A collaborative team of scientists have conducted the first multiyear study of large-scale movements of whitespotted eagle rays in the waters of the United States.
Until recently, the geographic wanderings of the whitespotted eagle ray have always been a mystery.
Now, in a study that took place from 2016 to 2018, a team of researchers have started to unlock some of its movement patterns.
The 54 rays in the study were tagged with acoustic transmitters, along both the Gulf of Mexico and the Atlantic coast of Florida, using collaborative acoustic telemetry networks.
The team used the data collected to compare the movement patterns, seasonality and habitat use of the rays from the Atlantic coast to the ones along the Gulf coast.
The findings, published in the Marine Biology journal, revealed stark differences between the two groups.
It was found that the majority of the rays from the Gulf coast undertook repetitive annual migrations, heading south from Sarasota, starting in the fall and returning to the area in early spring. On the other hand, most rays from the Atlantic coast spent relatively greater than five times the amount of time inshore, regardless of their maturity or gender.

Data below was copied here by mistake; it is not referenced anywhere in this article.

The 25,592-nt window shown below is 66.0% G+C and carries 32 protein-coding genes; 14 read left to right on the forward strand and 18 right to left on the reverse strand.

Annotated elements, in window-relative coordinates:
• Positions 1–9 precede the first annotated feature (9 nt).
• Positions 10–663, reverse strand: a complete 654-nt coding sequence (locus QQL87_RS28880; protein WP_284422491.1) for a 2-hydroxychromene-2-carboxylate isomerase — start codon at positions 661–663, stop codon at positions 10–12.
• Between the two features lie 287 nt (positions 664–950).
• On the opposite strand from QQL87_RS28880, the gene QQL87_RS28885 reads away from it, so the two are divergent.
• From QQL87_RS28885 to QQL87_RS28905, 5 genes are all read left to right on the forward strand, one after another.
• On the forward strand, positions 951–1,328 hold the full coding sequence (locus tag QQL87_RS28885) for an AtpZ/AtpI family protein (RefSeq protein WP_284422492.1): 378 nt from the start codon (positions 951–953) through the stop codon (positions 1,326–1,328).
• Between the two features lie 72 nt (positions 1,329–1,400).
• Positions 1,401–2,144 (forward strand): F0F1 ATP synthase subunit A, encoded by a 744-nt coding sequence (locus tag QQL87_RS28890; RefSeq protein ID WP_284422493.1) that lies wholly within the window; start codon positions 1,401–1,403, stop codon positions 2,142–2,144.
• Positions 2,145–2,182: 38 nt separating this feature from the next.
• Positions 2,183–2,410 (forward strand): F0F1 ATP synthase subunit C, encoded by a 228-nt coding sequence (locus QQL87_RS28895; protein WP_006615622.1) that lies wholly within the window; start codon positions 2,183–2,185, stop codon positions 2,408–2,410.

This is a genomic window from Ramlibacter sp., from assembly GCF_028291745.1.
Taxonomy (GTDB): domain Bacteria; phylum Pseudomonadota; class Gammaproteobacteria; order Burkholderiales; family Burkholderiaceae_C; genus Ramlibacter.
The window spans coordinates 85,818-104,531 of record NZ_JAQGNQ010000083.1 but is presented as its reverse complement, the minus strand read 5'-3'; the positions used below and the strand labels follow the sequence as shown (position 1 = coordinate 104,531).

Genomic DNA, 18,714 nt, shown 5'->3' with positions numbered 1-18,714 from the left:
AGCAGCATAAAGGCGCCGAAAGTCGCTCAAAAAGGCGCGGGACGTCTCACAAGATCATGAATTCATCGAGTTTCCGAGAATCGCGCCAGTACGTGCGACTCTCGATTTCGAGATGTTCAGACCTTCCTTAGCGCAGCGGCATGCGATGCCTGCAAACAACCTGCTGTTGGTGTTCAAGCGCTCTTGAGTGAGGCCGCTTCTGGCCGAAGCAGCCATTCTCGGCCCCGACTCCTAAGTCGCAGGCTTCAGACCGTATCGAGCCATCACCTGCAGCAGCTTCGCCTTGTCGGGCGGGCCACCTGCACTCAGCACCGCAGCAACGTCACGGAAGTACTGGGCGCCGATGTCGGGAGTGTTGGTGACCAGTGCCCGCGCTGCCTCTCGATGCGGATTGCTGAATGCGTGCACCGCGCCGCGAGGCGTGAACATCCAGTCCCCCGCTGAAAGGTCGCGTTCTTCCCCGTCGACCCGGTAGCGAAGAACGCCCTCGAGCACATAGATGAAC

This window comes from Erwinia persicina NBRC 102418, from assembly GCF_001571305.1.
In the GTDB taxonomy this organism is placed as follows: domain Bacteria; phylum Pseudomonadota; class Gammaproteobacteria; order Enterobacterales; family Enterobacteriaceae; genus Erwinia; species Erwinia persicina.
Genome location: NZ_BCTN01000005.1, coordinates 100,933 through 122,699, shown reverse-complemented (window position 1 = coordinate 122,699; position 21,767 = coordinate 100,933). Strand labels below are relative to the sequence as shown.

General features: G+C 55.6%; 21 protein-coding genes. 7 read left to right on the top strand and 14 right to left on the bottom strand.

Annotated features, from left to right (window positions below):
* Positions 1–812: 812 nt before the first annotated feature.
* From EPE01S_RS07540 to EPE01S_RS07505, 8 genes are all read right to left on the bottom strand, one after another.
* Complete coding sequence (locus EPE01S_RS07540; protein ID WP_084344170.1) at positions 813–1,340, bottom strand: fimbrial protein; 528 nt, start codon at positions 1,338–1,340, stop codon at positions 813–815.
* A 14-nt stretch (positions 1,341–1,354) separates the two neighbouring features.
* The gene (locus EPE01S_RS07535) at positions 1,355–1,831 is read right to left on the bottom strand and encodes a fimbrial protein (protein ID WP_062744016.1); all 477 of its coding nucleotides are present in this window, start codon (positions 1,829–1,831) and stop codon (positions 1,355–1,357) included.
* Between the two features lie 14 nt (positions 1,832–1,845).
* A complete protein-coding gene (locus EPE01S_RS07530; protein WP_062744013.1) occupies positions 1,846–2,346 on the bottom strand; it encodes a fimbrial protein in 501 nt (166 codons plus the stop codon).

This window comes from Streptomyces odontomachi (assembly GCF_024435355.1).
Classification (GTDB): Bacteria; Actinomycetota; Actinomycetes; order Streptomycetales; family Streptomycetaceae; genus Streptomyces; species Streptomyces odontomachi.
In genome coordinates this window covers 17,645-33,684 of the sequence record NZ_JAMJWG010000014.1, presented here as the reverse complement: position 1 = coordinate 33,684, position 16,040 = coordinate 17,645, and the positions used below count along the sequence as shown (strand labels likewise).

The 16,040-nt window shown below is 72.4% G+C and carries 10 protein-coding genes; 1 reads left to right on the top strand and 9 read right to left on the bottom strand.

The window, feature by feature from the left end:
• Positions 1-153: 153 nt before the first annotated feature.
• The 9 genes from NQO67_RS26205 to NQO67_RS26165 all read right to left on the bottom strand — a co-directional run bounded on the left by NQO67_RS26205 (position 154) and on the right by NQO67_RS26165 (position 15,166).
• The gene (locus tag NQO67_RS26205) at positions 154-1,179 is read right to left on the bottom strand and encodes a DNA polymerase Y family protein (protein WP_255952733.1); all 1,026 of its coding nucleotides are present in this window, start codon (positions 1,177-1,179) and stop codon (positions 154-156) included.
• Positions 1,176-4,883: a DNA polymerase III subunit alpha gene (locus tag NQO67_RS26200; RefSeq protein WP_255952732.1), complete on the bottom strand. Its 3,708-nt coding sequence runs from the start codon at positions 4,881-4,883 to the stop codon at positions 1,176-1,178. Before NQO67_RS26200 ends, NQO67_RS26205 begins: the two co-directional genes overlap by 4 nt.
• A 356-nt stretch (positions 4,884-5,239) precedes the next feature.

"This behavior is likely driven by a combination of environmental factors, but most notably temperature. In addition, the expansive, shallow shelf on the Gulf coast may provide additional habitat, enabling rays to move over larger distances along nearshore migratory corridors and lessen their reliance on inshore estuaries," said co-author Matt Ajemian, Ph.D., principal investigator, an assistant research professor at Florida Atlantic University's Harbor Branch Oceanographic Institute.
According to a press release, the rays' consistent presence in the Indian River Lagoon throughout the study suggests that the area serves as parturition grounds and nursery habitat for the rays.
Ajemian added there was a need to better understand how extreme weather events like hurricanes and fluctuations in environmental factors such as red tide and harmful algal blooms may impact large-bodied mesopredators like the whitespotted eagle ray, as the frequency of such events is likely to increase.